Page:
The carb doesn't click when you switch the key to run. I just bought the Jimmy with about 1000 miles on the engine and tranny rebuild so I plan on keeping it for a while. I am a student and I will be here in the midwest for school for at least another four years (knock on wood). I think I will be better off replacing it with non-ccc than to invest in replacing the sensors or ecm. Do you know what is involved in disabling the computer controls for the carb and distributor? I think I need the ecm for the other sensors and I read someplace that the lock out on the transmission isn't vacuum controlled on California models. As far as the high altitude goes... the sticker on the glove box and engine compartment list it. It is making diagnosing the problems interesting.

    If I do switch to a regular carb and distributor, I will keep all the other equipment and let it go with the Jimmy when I sell it. That way it can be switched back later.

    What size quadrajet would you recommend?
     
  7. dyeager535

    dyeager535 1 ton status Premium Member

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    On lockup, no one has ever really spent the time to investigate if that is ECM controlled or not on the trucks. It is on CCC cars. Thats all it is for our years of 700R4, lockup. Everything else is still done "manually". Any non-CCC 700R4 truck will net you the parts to convert the transmission to non-ECM lockup. The lockup vacuum switch is on the drivers side of the engine compartment, near the brake booster IIRC. (thats if it's present)

    Nothing short of the TCC (transmission locking torque converter) is going to be tied into the ECM, so that won't be an issue. Oil pressure and coolant temp gauges use their own sensors independent of the ECM sensors. Those are two that might give you pause. EGR, AIR, and EVAP might have switches for them, you may or may not run into that. Just spend time when pulling the system, and don't cut anything. It's not necessary and saves you from cutting wires that you need.

    On the carb, if going Q-jet, either the 750 or 800 will work, running whatever you find won't hurt anything. Going to need some fine tuning to extract as much mileage as possible out of a carb you get from another application (or new) but it's not real difficult. Hard to get perfect, but acceptable is pretty easy.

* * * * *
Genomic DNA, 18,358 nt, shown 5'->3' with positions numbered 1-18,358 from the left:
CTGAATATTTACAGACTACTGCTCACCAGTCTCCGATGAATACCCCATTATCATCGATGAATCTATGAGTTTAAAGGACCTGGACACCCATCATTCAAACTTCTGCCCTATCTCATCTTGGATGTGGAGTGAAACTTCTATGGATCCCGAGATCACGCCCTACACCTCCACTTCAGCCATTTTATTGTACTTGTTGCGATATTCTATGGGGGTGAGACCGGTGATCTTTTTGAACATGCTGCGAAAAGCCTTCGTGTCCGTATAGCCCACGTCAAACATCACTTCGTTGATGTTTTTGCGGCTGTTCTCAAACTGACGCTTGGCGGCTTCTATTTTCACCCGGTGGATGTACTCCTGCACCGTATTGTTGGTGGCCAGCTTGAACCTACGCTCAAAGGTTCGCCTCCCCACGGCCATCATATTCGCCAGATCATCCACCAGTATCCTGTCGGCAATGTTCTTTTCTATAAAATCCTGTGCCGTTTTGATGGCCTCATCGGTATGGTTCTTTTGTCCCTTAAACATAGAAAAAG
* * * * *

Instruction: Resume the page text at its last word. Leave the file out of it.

8. Hobbes9112

    Hobbes9112 Registered Member

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    If I buy a new or rebuilt carb, is there any advantage to buying a lower cfm carb? 750 or 795 cfm just seems like a whole lot of carb for such a small motor.
     
  9. PhoenixZorn

    PhoenixZorn 1/2 ton status

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    From my research in the last few weeks... I've noticed that rebuilt Quadrajets cost as much as or more than a similarly rebuilt Holley... The Quadrajet is great for what it was made for, but I think you may be happier with a small CFM Holley like a 450, 550, or even 600... they are easy to tweak to get everything running right, and they look a hell of a lot nicer...
     
  10. dyeager535

    dyeager535 1 ton status Premium Member

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    If buying new or rebuilt, yes, I'd agree aftermarket is fine, cost is probably comparable, if not less.

    Not that I had ANY complaints about my Q-jet on the street (18MPG freeway with a 350 and no OD) but if not rebuilding one yourself, cost is crazy on them IMO.
     
  11. beater_k20

    beater_k20 Banned

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    having driven QJet, 2Jet, Holley, and Edelbrock/AFB carbed trucks, i would say hands down the QJet will win on all cases. the design of the fuel bowl allows them to operate on more severe angles than other carbs, the small secondaries offer greater throttle response at light throttle, the "toilet bowl" secondaries are massive, and may be considered overkill for a small engine, however what most people fail to realize is that a properly adjusted QJet will only allow as much air/fuel as the engine asks for. so while it may be rated for 795cfm, if the engine is only asking for 500cfm at WOT the secondaries will only open enough to satisfy the engines demands.